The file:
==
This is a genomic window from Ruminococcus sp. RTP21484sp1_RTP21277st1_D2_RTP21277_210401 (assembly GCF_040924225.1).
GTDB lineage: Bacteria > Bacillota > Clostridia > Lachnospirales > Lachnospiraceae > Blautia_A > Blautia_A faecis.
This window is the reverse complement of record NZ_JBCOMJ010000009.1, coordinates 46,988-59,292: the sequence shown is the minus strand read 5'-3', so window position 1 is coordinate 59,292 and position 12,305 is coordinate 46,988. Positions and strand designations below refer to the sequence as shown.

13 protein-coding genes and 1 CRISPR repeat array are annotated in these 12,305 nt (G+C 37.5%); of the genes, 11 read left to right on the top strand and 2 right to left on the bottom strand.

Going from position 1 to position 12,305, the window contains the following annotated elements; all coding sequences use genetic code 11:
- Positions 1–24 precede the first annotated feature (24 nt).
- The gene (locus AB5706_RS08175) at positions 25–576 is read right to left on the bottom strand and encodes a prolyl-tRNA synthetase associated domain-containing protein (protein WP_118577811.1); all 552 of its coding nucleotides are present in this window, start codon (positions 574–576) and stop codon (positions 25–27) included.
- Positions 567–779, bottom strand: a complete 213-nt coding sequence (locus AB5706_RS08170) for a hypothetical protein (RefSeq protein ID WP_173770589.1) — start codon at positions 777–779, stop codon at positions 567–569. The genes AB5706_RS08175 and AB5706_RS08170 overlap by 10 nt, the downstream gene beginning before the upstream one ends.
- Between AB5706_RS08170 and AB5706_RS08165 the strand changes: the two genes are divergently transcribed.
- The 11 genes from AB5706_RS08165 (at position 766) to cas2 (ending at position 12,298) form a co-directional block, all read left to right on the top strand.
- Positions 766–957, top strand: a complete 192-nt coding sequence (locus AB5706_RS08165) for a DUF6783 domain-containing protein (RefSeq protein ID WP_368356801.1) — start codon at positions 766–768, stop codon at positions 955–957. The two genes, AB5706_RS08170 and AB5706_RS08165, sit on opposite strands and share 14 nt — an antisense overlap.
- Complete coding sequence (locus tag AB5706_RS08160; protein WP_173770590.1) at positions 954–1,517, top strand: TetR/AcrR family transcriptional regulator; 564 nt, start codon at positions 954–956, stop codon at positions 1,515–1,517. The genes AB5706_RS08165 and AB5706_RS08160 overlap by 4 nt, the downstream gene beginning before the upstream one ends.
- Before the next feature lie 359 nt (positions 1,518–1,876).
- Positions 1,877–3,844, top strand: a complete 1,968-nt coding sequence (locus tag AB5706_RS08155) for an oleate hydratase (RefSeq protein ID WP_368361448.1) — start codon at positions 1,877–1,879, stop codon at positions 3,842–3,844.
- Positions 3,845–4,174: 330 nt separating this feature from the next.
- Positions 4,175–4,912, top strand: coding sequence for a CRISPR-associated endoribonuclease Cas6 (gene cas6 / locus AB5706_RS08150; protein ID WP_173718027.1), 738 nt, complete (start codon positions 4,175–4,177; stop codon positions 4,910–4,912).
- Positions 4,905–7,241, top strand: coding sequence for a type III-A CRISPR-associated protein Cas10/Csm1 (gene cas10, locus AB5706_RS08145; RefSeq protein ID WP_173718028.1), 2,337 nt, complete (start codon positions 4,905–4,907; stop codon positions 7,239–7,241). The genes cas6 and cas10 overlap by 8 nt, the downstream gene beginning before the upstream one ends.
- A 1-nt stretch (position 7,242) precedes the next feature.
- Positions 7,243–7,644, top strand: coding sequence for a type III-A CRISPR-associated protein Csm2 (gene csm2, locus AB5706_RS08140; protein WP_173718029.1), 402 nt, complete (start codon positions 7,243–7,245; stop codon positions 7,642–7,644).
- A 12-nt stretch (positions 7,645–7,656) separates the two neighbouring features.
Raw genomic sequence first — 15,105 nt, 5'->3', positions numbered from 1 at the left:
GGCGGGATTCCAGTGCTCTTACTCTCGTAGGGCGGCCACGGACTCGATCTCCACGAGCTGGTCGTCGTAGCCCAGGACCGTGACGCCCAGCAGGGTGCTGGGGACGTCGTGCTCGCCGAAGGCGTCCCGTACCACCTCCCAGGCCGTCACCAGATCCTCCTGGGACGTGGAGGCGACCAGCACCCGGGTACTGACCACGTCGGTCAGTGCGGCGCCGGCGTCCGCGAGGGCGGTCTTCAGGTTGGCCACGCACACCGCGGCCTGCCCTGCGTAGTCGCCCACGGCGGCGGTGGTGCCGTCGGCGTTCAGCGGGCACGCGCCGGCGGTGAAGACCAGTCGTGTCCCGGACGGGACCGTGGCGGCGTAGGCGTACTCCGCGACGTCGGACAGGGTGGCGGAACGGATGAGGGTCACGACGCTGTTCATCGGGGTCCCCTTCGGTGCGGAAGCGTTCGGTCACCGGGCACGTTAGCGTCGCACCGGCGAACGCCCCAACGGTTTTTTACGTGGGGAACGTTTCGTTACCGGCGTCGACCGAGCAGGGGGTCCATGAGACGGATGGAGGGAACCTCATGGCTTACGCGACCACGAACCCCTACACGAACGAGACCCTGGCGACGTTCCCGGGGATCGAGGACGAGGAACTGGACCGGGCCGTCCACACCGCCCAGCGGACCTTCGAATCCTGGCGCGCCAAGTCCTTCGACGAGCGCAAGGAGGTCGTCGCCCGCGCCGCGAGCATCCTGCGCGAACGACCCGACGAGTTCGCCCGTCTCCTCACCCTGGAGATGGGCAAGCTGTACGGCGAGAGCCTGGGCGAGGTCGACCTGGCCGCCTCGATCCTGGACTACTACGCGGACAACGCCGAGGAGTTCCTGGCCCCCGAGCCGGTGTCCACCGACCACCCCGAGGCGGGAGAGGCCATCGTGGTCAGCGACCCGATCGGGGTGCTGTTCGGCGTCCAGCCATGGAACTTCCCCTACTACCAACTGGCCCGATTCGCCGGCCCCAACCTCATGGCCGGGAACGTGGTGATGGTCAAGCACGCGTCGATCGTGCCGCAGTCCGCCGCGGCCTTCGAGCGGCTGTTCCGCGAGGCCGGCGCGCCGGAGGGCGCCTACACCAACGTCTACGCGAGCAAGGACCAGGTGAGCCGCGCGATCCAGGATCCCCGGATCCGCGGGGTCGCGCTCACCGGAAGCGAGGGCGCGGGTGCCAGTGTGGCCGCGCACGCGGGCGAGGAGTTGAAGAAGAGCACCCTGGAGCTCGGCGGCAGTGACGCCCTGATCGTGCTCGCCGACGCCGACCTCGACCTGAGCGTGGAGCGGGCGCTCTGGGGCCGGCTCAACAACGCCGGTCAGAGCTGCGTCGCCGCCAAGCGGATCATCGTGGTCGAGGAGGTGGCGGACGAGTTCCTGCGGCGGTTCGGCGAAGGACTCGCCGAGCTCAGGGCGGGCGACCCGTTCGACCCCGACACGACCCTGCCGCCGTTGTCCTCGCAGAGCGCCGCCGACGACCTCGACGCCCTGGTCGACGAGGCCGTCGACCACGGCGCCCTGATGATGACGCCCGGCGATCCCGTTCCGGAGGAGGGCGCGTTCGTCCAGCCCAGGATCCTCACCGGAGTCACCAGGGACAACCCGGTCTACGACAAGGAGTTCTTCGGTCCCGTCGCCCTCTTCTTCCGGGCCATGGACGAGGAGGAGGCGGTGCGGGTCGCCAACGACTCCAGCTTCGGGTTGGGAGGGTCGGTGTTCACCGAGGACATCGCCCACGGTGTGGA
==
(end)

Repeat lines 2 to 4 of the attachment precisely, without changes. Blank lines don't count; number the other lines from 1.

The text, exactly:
GTDB lineage: Bacteria > Bacillota > Clostridia > Lachnospirales > Lachnospiraceae > Blautia_A > Blautia_A faecis.
This window is the reverse complement of record NZ_JBCOMJ010000009.1, coordinates 46,988-59,292: the sequence shown is the minus strand read 5'-3', so window position 1 is coordinate 59,292 and position 12,305 is coordinate 46,988. Positions and strand designations below refer to the sequence as shown.

13 protein-coding genes and 1 CRISPR repeat array are annotated in these 12,305 nt (G+C 37.5%); of the genes, 11 read left to right on the top strand and 2 right to left on the bottom strand.